Then your nose tingles and you sneeze. Before long you’re wheezing, coughing, and blowing your nose. The chances of falling asleep now seem thin.
You have allergic rhinitis, and those allergy symptoms are keeping you from a good night’s sleep.
Fortunately, there are simple steps you can take to improve your allergies and enhance your sleep. Before long, you’ll be getting the healthy, energizing sleep you need for all of your work and play!
Allergic Rhinitis Explained
Allergic rhinitis is caused by breathing “allergens,” the term given to any substance that causes an allergic reaction. (For example, if someone has a peanut allergy, peanuts are the allergen.)
What allergens are causing your allergic rhinitis? There is a staggering list of potential allergens from both indoor and outdoor air, but some of the most common are pollen, dust, pet dander, and mold.
Allergic rhinitis is caused when a person who is allergic to one or more of these substances breathes them in, triggering a reaction from the body.
The symptoms of allergic rhinitis include an itchy or runny nose, sneezing, and watery eyes. You may also experience problems with smelling due to congestion. Allergic rhinitis can also cause light to severe coughing, clogged ears, a sore throat, and headaches. Coupled with loss of sleep, it can also lead to irritability, lack of concentration, and fatigue.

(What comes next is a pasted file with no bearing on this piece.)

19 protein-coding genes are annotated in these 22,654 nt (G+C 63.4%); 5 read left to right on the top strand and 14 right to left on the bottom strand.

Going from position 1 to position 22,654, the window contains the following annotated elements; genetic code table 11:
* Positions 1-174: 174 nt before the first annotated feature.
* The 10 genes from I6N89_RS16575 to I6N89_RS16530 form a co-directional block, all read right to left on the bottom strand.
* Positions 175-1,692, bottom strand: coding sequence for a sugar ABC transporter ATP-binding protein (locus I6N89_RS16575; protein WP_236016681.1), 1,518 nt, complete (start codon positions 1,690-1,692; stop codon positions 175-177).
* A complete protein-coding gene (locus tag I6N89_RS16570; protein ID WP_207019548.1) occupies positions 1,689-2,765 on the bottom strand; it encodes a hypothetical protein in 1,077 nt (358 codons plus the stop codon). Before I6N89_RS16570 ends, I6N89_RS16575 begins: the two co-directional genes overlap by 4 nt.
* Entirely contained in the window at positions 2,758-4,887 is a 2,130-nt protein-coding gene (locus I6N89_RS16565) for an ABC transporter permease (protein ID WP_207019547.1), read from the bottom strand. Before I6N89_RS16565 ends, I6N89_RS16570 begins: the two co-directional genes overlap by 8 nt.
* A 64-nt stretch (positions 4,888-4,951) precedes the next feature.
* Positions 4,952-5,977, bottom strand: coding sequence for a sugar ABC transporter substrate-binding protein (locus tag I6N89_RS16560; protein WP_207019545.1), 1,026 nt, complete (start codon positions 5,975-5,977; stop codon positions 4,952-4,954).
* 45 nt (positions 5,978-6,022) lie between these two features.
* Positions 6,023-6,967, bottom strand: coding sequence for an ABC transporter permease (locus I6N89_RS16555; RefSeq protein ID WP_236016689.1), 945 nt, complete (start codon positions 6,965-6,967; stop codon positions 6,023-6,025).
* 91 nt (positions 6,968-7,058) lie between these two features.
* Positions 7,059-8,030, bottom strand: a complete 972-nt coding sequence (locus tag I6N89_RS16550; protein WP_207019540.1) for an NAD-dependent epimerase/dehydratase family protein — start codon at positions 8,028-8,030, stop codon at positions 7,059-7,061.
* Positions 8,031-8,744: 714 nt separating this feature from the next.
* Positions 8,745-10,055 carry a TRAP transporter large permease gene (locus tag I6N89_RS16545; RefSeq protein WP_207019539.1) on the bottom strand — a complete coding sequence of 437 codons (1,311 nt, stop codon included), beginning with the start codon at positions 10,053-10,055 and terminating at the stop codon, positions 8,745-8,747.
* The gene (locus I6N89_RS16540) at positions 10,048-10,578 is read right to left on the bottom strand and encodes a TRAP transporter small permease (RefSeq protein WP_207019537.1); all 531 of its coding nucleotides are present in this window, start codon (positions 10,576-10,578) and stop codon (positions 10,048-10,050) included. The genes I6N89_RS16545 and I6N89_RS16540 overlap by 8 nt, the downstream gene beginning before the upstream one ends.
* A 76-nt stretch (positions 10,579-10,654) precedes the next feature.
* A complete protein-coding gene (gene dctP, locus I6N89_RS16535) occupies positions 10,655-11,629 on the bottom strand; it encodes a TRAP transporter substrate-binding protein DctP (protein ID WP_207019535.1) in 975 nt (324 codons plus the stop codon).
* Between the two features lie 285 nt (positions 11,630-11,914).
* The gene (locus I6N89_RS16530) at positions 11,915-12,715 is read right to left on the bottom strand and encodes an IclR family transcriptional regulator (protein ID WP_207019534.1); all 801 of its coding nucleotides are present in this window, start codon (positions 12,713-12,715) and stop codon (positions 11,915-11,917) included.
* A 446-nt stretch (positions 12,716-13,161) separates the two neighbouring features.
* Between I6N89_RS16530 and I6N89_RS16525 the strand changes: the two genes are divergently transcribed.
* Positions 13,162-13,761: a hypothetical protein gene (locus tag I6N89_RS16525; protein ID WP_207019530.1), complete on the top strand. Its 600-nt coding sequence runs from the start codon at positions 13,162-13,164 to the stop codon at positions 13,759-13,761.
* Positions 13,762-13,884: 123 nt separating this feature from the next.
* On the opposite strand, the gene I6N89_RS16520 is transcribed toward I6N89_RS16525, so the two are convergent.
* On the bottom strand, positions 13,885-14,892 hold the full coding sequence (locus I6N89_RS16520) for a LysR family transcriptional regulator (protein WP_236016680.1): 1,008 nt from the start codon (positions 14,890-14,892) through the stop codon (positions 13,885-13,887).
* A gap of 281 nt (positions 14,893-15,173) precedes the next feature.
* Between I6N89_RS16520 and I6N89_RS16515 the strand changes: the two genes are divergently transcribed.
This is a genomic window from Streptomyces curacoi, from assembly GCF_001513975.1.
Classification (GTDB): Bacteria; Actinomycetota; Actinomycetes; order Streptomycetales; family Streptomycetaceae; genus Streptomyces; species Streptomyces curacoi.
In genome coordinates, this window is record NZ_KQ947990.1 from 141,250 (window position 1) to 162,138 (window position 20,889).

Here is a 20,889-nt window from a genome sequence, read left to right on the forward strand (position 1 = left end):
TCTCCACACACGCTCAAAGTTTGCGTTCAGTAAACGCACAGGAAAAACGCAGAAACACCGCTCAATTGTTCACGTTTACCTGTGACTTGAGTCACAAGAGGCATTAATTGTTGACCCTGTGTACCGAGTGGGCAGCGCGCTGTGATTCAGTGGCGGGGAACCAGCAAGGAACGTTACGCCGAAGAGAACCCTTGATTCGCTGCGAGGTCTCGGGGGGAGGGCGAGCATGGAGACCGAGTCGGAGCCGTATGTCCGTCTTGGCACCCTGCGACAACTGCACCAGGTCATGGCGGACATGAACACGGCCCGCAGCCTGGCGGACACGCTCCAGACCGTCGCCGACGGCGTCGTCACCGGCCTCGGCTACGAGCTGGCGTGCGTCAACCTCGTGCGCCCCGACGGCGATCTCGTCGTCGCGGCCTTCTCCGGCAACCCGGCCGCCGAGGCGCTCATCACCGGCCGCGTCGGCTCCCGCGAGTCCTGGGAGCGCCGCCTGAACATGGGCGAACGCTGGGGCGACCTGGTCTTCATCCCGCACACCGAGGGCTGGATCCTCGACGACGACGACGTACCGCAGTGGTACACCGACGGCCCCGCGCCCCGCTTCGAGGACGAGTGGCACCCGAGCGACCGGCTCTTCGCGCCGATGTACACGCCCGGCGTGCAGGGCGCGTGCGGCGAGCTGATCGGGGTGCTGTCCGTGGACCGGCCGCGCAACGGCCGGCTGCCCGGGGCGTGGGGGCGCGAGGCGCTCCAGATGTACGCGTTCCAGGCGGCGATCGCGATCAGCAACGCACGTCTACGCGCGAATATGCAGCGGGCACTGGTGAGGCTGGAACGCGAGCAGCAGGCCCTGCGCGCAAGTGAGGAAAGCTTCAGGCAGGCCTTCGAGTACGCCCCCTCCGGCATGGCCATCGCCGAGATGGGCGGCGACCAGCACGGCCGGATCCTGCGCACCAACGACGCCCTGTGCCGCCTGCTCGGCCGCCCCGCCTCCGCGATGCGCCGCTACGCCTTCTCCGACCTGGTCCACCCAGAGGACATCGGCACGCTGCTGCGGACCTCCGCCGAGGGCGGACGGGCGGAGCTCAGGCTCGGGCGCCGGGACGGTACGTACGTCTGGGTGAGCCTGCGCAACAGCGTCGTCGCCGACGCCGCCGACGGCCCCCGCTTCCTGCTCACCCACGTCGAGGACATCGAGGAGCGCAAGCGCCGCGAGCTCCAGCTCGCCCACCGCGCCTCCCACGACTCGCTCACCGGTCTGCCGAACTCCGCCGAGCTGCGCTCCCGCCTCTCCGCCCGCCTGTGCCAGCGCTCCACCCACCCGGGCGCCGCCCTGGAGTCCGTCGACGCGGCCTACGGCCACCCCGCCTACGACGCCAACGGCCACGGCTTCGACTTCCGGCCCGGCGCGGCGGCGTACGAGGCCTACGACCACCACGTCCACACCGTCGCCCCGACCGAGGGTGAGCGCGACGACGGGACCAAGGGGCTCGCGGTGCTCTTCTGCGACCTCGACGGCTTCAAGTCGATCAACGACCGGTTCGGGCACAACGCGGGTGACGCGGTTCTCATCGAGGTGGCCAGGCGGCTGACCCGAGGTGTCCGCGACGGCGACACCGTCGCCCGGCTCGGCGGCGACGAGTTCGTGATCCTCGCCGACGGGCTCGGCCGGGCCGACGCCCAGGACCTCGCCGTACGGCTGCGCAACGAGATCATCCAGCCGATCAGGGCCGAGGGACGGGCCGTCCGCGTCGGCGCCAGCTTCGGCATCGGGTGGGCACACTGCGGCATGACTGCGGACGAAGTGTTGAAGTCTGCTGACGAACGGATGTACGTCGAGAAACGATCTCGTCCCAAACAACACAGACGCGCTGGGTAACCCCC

The Connection Between Allergic Rhinitis and Poor Sleep
Unfortunately, people who suffer from allergic rhinitis commonly have diminished sleep quality. According to a 2006 French study, there is a close relationship between allergic rhinitis and sleep impairment. The study found that there is a link to the severity of allergies as well. Those who have particularly severe allergic rhinitis often report the worst sleeping symptoms.
Because of the allergic reaction, we often have trouble sleeping. You may cough and wheeze all night, or a runny nose may be keeping you awake, but the end result is more or less the same: poor sleep. Allergies disrupt your comfort and keep you from getting the restful sleep you deserve.
Sleep apnea is also tied to allergic rhinitis. Sleep apnea occurs when muscles in the throat can’t keep the airway open during sleep, and it can result in poor or constantly disrupted sleep. Nasal congestion caused by allergic rhinitis can increase the risk and severity of sleep apnea, further reducing the chances of healthy sleep quality.
The Consequences of Sleep Deprivation